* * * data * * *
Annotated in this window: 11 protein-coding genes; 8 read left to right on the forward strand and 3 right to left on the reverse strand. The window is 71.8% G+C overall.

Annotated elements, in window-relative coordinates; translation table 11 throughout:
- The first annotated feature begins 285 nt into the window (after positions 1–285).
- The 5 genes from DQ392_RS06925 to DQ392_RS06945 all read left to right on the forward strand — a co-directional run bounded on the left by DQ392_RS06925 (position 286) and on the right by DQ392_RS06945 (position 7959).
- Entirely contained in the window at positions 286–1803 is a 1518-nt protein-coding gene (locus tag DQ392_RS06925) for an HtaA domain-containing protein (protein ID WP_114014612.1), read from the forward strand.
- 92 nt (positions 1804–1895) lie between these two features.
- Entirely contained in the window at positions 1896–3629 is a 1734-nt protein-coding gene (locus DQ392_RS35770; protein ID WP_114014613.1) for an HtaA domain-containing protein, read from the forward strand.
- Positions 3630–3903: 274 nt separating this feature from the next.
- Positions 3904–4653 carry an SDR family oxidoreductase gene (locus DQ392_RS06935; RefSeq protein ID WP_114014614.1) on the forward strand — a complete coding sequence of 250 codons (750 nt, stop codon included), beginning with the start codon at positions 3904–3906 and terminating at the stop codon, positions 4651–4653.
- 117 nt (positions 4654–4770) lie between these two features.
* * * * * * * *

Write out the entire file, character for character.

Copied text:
Annotated in this window: 11 protein-coding genes; 8 read left to right on the forward strand and 3 right to left on the reverse strand. The window is 71.8% G+C overall.

Annotated elements, in window-relative coordinates; translation table 11 throughout:
- The first annotated feature begins 285 nt into the window (after positions 1–285).
- The 5 genes from DQ392_RS06925 to DQ392_RS06945 all read left to right on the forward strand — a co-directional run bounded on the left by DQ392_RS06925 (position 286) and on the right by DQ392_RS06945 (position 7959).
- Entirely contained in the window at positions 286–1803 is a 1518-nt protein-coding gene (locus tag DQ392_RS06925) for an HtaA domain-containing protein (protein ID WP_114014612.1), read from the forward strand.
- 92 nt (positions 1804–1895) lie between these two features.
- Entirely contained in the window at positions 1896–3629 is a 1734-nt protein-coding gene (locus DQ392_RS35770; protein ID WP_114014613.1) for an HtaA domain-containing protein, read from the forward strand.
- Positions 3630–3903: 274 nt separating this feature from the next.
- Positions 3904–4653 carry an SDR family oxidoreductase gene (locus DQ392_RS06935; RefSeq protein ID WP_114014614.1) on the forward strand — a complete coding sequence of 250 codons (750 nt, stop codon included), beginning with the start codon at positions 3904–3906 and terminating at the stop codon, positions 4651–4653.
- 117 nt (positions 4654–4770) lie between these two features.